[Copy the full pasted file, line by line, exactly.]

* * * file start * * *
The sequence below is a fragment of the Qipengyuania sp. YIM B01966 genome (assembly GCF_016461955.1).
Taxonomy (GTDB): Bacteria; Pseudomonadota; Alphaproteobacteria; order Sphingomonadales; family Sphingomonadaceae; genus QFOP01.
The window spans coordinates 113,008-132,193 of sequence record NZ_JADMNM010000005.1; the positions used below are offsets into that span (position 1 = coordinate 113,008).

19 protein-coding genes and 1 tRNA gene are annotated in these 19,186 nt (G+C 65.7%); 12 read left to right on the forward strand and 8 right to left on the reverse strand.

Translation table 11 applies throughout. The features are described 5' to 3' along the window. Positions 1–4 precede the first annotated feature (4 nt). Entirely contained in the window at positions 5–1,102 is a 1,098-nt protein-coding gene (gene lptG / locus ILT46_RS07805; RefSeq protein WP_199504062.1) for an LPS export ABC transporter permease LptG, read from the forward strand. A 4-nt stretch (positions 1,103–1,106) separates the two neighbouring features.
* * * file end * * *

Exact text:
The sequence below is a fragment of the Qipengyuania sp. YIM B01966 genome (assembly GCF_016461955.1).
Taxonomy (GTDB): Bacteria; Pseudomonadota; Alphaproteobacteria; order Sphingomonadales; family Sphingomonadaceae; genus QFOP01.
The window spans coordinates 113,008-132,193 of sequence record NZ_JADMNM010000005.1; the positions used below are offsets into that span (position 1 = coordinate 113,008).

19 protein-coding genes and 1 tRNA gene are annotated in these 19,186 nt (G+C 65.7%); 12 read left to right on the forward strand and 8 right to left on the reverse strand.

Translation table 11 applies throughout. The features are described 5' to 3' along the window. Positions 1–4 precede the first annotated feature (4 nt). Entirely contained in the window at positions 5–1,102 is a 1,098-nt protein-coding gene (gene lptG / locus ILT46_RS07805; RefSeq protein WP_199504062.1) for an LPS export ABC transporter permease LptG, read from the forward strand. A 4-nt stretch (positions 1,103–1,106) separates the two neighbouring features.